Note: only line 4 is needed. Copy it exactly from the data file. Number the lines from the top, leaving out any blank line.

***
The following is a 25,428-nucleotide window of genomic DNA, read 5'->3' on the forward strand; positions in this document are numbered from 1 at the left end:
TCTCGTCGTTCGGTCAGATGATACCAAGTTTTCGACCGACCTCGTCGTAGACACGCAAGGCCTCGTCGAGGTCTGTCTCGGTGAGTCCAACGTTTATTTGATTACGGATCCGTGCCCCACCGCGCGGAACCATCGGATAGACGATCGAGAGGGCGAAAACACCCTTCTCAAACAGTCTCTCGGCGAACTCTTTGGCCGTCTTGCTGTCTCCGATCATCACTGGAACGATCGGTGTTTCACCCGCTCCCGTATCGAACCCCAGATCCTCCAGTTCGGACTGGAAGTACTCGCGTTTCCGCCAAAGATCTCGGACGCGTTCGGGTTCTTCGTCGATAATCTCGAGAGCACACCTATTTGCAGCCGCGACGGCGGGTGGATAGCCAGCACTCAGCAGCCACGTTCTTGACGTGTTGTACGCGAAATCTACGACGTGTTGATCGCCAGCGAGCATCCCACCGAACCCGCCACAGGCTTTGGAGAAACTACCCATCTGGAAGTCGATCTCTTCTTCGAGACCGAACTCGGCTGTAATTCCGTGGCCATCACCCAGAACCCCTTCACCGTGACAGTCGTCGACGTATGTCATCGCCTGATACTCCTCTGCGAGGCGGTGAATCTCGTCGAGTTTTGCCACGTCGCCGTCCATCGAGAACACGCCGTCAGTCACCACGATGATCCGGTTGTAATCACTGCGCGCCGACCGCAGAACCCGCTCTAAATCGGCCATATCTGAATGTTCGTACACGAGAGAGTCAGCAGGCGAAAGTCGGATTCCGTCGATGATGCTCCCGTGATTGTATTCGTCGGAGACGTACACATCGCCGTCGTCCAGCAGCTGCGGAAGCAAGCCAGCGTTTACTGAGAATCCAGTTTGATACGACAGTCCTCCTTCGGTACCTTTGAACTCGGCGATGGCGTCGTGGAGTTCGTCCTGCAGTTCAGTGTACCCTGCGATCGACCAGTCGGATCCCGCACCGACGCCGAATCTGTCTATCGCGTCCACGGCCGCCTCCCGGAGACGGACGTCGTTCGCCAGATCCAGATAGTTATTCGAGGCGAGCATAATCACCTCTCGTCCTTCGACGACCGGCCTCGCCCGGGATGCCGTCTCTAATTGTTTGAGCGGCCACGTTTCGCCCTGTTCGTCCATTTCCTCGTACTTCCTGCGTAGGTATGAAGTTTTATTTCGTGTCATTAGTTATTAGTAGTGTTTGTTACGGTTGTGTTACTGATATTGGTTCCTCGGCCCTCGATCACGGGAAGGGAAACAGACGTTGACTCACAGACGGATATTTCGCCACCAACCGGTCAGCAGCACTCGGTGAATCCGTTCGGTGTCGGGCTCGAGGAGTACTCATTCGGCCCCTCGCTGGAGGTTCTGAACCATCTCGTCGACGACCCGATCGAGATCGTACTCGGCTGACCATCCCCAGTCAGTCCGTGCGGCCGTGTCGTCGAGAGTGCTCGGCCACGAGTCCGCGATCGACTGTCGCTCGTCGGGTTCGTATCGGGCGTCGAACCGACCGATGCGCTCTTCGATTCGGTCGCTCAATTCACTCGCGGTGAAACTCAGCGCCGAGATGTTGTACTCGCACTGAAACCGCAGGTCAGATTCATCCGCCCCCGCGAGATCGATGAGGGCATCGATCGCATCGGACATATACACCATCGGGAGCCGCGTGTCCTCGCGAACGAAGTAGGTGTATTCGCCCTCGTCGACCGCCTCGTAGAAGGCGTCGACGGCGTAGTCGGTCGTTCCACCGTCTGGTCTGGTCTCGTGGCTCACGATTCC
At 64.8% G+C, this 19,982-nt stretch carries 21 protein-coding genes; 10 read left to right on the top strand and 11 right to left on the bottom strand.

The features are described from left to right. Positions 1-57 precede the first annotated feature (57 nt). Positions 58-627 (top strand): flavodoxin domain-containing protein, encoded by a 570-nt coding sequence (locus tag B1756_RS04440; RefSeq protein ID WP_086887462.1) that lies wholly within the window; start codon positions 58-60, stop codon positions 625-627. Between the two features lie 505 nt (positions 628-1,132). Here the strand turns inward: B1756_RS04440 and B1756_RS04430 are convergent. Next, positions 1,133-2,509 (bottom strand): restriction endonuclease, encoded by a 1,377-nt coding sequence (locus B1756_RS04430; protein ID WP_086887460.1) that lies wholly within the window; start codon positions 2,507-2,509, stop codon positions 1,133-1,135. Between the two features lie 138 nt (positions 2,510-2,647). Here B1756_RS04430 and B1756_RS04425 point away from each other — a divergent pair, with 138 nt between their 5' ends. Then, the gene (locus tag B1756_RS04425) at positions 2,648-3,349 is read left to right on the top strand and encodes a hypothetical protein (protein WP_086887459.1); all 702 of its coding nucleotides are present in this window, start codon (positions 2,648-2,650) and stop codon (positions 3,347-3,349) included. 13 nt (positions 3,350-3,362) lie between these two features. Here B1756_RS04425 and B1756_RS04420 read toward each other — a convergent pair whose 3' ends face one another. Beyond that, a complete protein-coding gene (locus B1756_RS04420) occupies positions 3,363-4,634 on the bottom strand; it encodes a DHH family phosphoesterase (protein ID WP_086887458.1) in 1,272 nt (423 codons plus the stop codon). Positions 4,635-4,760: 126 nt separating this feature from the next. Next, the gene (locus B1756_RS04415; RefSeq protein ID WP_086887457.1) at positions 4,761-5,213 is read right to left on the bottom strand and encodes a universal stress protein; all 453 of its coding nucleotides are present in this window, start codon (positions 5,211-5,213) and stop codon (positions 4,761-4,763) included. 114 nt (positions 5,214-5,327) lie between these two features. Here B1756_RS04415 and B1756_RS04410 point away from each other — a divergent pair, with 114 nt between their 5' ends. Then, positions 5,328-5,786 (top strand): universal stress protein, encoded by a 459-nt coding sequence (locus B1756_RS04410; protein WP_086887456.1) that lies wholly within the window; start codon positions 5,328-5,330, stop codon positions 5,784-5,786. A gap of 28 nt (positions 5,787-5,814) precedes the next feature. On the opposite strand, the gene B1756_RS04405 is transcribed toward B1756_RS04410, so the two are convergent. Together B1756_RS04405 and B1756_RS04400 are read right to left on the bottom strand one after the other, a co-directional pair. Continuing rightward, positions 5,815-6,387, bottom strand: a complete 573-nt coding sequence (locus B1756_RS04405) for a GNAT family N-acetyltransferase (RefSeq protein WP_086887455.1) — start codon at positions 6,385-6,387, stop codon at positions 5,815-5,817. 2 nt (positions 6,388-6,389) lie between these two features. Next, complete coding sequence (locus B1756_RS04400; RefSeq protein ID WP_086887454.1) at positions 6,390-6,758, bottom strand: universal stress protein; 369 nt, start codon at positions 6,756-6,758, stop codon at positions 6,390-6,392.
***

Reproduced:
The features are described from left to right. Positions 1-57 precede the first annotated feature (57 nt). Positions 58-627 (top strand): flavodoxin domain-containing protein, encoded by a 570-nt coding sequence (locus tag B1756_RS04440; RefSeq protein ID WP_086887462.1) that lies wholly within the window; start codon positions 58-60, stop codon positions 625-627. Between the two features lie 505 nt (positions 628-1,132). Here the strand turns inward: B1756_RS04440 and B1756_RS04430 are convergent. Next, positions 1,133-2,509 (bottom strand): restriction endonuclease, encoded by a 1,377-nt coding sequence (locus B1756_RS04430; protein ID WP_086887460.1) that lies wholly within the window; start codon positions 2,507-2,509, stop codon positions 1,133-1,135. Between the two features lie 138 nt (positions 2,510-2,647). Here B1756_RS04430 and B1756_RS04425 point away from each other — a divergent pair, with 138 nt between their 5' ends. Then, the gene (locus tag B1756_RS04425) at positions 2,648-3,349 is read left to right on the top strand and encodes a hypothetical protein (protein WP_086887459.1); all 702 of its coding nucleotides are present in this window, start codon (positions 2,648-2,650) and stop codon (positions 3,347-3,349) included. 13 nt (positions 3,350-3,362) lie between these two features. Here B1756_RS04425 and B1756_RS04420 read toward each other — a convergent pair whose 3' ends face one another. Beyond that, a complete protein-coding gene (locus B1756_RS04420) occupies positions 3,363-4,634 on the bottom strand; it encodes a DHH family phosphoesterase (protein ID WP_086887458.1) in 1,272 nt (423 codons plus the stop codon). Positions 4,635-4,760: 126 nt separating this feature from the next. Next, the gene (locus B1756_RS04415; RefSeq protein ID WP_086887457.1) at positions 4,761-5,213 is read right to left on the bottom strand and encodes a universal stress protein; all 453 of its coding nucleotides are present in this window, start codon (positions 5,211-5,213) and stop codon (positions 4,761-4,763) included. 114 nt (positions 5,214-5,327) lie between these two features. Here B1756_RS04415 and B1756_RS04410 point away from each other — a divergent pair, with 114 nt between their 5' ends. Then, positions 5,328-5,786 (top strand): universal stress protein, encoded by a 459-nt coding sequence (locus B1756_RS04410; protein WP_086887456.1) that lies wholly within the window; start codon positions 5,328-5,330, stop codon positions 5,784-5,786. A gap of 28 nt (positions 5,787-5,814) precedes the next feature. On the opposite strand, the gene B1756_RS04405 is transcribed toward B1756_RS04410, so the two are convergent. Together B1756_RS04405 and B1756_RS04400 are read right to left on the bottom strand one after the other, a co-directional pair. Continuing rightward, positions 5,815-6,387, bottom strand: a complete 573-nt coding sequence (locus B1756_RS04405) for a GNAT family N-acetyltransferase (RefSeq protein WP_086887455.1) — start codon at positions 6,385-6,387, stop codon at positions 5,815-5,817. 2 nt (positions 6,388-6,389) lie between these two features. Next, complete coding sequence (locus B1756_RS04400; RefSeq protein ID WP_086887454.1) at positions 6,390-6,758, bottom strand: universal stress protein; 369 nt, start codon at positions 6,756-6,758, stop codon at positions 6,390-6,392.